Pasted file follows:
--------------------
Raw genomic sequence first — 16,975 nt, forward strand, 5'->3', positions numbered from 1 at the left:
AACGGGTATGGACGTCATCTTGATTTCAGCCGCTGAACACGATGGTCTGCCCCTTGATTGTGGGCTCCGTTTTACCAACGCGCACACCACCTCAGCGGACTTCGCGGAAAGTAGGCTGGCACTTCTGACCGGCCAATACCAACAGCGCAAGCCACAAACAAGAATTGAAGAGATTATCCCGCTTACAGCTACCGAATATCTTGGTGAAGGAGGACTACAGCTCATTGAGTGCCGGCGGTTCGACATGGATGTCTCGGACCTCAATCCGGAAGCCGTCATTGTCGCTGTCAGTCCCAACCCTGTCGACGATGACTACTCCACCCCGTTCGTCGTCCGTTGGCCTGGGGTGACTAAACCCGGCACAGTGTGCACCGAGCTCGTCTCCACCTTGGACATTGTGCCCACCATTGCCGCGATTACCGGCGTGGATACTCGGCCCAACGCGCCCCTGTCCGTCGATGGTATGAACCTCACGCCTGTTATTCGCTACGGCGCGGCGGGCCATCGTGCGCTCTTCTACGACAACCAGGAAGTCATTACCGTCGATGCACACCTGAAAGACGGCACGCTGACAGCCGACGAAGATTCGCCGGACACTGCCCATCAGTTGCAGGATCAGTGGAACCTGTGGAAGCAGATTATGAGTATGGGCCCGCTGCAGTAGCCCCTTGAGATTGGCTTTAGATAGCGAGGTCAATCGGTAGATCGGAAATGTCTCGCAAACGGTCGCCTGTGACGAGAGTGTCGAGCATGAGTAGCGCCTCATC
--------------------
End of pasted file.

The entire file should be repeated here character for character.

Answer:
Raw genomic sequence first — 16,975 nt, forward strand, 5'->3', positions numbered from 1 at the left:
AACGGGTATGGACGTCATCTTGATTTCAGCCGCTGAACACGATGGTCTGCCCCTTGATTGTGGGCTCCGTTTTACCAACGCGCACACCACCTCAGCGGACTTCGCGGAAAGTAGGCTGGCACTTCTGACCGGCCAATACCAACAGCGCAAGCCACAAACAAGAATTGAAGAGATTATCCCGCTTACAGCTACCGAATATCTTGGTGAAGGAGGACTACAGCTCATTGAGTGCCGGCGGTTCGACATGGATGTCTCGGACCTCAATCCGGAAGCCGTCATTGTCGCTGTCAGTCCCAACCCTGTCGACGATGACTACTCCACCCCGTTCGTCGTCCGTTGGCCTGGGGTGACTAAACCCGGCACAGTGTGCACCGAGCTCGTCTCCACCTTGGACATTGTGCCCACCATTGCCGCGATTACCGGCGTGGATACTCGGCCCAACGCGCCCCTGTCCGTCGATGGTATGAACCTCACGCCTGTTATTCGCTACGGCGCGGCGGGCCATCGTGCGCTCTTCTACGACAACCAGGAAGTCATTACCGTCGATGCACACCTGAAAGACGGCACGCTGACAGCCGACGAAGATTCGCCGGACACTGCCCATCAGTTGCAGGATCAGTGGAACCTGTGGAAGCAGATTATGAGTATGGGCCCGCTGCAGTAGCCCCTTGAGATTGGCTTTAGATAGCGAGGTCAATCGGTAGATCGGAAATGTCTCGCAAACGGTCGCCTGTGACGAGAGTGTCGAGCATGAGTAGCGCCTCATC